Last Week on My Mac: Editing iCloud documents is far from seamless

I quite frequently use document versions as the quickest way to reverse fumbled changes in a document. Sometimes, running back through the Undo history doesn’t actually recover from your error, and the only alternative is your Time Machine backup. If it’s only a few minutes since the problem occurred, and your last backup was over half an hour ago, browsing all versions can be a lifesaver.

As we work more collaboratively, not just with others, but across our own range of different devices, iCloud’s lack of support for document versions has become more than just a nuisance. I might work on a report on my iMac, then want to make some corrections when I am out and only have my iPad with me. It is galling that I can run the same app, such as Pages, on the same document, but can’t rely on document versions.

The reason is that, until recently, document versions have been implemented by storing those old versions inside a locked and hidden folder, .DocumentRevisions-V100, at the root level of each volume. So my iMac can find stored versions in its own local .DocumentRevisions-V100, and show them when I use the Browse All Versions command.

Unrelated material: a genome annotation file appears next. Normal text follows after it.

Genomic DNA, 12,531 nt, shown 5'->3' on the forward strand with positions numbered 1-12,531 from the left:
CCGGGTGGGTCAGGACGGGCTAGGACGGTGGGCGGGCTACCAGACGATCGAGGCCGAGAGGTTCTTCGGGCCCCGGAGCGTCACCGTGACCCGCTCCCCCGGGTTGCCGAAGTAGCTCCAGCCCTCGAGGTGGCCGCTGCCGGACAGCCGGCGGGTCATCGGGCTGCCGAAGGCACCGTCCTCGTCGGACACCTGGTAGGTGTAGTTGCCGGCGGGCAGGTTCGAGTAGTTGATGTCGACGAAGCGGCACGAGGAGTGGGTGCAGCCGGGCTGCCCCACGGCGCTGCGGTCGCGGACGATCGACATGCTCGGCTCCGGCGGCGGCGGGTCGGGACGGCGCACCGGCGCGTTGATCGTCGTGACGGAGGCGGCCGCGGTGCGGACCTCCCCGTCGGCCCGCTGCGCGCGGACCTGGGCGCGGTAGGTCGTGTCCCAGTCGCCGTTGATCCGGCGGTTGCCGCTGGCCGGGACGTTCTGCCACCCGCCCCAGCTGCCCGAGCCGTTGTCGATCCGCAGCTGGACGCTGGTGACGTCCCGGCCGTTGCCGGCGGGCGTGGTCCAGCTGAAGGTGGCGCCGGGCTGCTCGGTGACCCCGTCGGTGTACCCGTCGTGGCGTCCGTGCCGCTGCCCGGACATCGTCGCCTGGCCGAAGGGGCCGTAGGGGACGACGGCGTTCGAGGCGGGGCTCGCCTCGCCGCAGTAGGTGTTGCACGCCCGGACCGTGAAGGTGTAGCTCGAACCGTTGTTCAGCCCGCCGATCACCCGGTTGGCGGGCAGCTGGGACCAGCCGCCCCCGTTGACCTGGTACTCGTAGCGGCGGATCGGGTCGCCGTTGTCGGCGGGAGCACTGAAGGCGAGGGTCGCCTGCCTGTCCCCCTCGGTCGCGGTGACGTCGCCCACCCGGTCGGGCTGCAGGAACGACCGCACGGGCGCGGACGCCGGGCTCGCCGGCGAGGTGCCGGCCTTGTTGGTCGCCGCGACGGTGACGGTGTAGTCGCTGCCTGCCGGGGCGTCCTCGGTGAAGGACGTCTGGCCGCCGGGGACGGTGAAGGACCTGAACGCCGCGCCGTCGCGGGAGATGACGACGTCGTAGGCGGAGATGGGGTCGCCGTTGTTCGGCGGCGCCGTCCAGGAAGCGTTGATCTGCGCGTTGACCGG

When that iMac is working on documents in iCloud which it owns, it continues to store generated versions in its local store. But when I work on the same document on my iPad, it doesn’t have access to those versions, so just sees the current document. Then when I return to access it using my iMac, the previous version stored there is from my last editing session on the iMac, not from my iPad.

It makes it impossible to switch seamlessly between platforms, and working on documents in the cloud becomes half-baked and clumsy.

I don’t know why it has taken Apple so long to come up with a solution, and they haven’t even announced it. Instead it has leaked out in a support note which you probably won’t have stumbled across.